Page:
Hey, Wisconsin! How’s it going?  Remember how a week ago today we has this thing called an election? Remember how 52% of you decided to vote Republican everything, no matter how vapid and insane the Republican candidate appeared to be? Dear, Wisconsin, I have a question: What did you mean by that?  Did 52% of you mean, by voting that way, that you don’t want there to by high-speed rail in Wisconsin? Or did 52% of you vote Republican for a litany of variant hopes and fears that may or may not had anything to with high-speed rail. My guess is that it is probably the latter.

Unfortunately, there isn’t a good way to know how many people were thinking about rail when they connected their arrow to Scott Walker last Tuesday.  High speed rail was not part of any exit polling data I’ve seen. Moreover, before the election, polling on the high-speed rail project was limited.  The most recent poll on this issue was the St. Norbert’s poll, which came out around mid-October.  In October 44% of respondents were in favor of rail.  What’s striking is that, of this group of respondents, 60% said they would probably never take the train. Chances are many of the people polled live nowhere near the proposed line or stations. What if a similar survey were to concentrate on the areas of the state most likely to use the train: Southern and Western Wisconsin? Why do we poll statewide on local infrastructure questions?  What approval rate would we see in statewide polls if questions were to be asked about local highway and interstate expansions? We don’t normally ask those questions; why did we ask such questions about the train project? Oh, I answered that one myself. Because the train project became a campaign issue! Why was that again?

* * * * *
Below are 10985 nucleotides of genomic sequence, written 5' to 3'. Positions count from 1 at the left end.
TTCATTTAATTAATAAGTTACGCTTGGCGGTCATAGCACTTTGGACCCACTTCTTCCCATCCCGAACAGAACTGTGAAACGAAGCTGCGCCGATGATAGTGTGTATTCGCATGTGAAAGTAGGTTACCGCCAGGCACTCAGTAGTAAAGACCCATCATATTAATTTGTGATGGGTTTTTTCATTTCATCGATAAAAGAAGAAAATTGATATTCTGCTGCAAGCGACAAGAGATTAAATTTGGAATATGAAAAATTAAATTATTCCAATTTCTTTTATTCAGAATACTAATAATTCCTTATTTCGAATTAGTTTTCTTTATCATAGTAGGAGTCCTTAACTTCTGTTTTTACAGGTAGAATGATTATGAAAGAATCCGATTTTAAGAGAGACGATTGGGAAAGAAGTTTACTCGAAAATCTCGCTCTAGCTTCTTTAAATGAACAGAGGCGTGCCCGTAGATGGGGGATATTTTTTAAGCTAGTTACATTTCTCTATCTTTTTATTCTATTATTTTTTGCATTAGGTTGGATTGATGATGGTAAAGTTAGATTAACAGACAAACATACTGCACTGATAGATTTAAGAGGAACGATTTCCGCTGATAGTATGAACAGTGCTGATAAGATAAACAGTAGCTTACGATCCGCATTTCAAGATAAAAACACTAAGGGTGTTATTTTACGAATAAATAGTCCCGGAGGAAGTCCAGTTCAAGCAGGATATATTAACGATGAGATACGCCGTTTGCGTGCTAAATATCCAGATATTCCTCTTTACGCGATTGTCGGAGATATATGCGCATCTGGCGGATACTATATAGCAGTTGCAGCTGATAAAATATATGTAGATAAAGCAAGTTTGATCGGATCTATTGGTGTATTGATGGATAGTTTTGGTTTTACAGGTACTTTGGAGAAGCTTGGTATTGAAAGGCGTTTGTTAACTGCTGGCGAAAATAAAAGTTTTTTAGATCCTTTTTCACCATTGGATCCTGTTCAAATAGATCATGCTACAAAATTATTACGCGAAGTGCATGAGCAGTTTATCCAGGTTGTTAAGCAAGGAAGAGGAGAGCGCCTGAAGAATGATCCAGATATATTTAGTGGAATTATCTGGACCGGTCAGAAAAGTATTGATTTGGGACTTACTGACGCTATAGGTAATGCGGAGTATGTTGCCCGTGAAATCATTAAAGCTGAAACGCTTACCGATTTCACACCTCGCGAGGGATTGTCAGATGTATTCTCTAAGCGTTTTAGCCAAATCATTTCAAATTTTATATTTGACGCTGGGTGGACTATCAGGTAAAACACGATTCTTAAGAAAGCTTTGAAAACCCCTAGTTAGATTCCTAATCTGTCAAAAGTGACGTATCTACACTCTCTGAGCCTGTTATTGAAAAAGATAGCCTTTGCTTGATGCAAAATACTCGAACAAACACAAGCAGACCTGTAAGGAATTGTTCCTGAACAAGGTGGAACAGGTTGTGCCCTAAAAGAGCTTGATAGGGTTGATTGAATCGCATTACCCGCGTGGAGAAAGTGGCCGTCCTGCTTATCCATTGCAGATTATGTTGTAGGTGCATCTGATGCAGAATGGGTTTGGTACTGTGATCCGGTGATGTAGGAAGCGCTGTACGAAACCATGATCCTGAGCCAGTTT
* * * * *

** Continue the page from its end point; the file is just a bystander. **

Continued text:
Behind these questions is a deep, deep concern: Wisconsin may lose it’s high-speed train.  For those of you not in the know, last year Wisconsin bid for and won $810 million of federal recovery act funds to build a high-speed rail line that would run from Chicago to Milwaukee to Madison and (a few years later) eventually on to Minneapolis. This is a line that does not currently exist and has long been supported by people from both parties (including Republican former Governor, Tommy Thompson).  Last Tuesday, Wisconsin elected Scott Walker as our next Governor. Scott Walker has consistently said he does not support the train project and claims that his election victory means that 52% of Wisconsin voters also want to kill the train.  But is that actually true? And at what cost do we end this project?

Those are the questions that we need to answer right now, Wisconsin.  Governor Doyle has made it clear that the decision on the rail project now ultimately rests with Governor-elect Walker.  But should Walker choose to the end the project, it will have catastrophic implications on our infrastructure and economy.  Not only will Wisconsin have no high-speed train (which will improve our transportation infrastructure and help commerce), but we will be on the hook to the feds for $14 million we’ve already spent and another $80 million for other projects and upgrades.  Further, Wisconsin will immediately lose 400 jobs and will say goodbye to the additional 4,000 to be created during the construction phase of the project.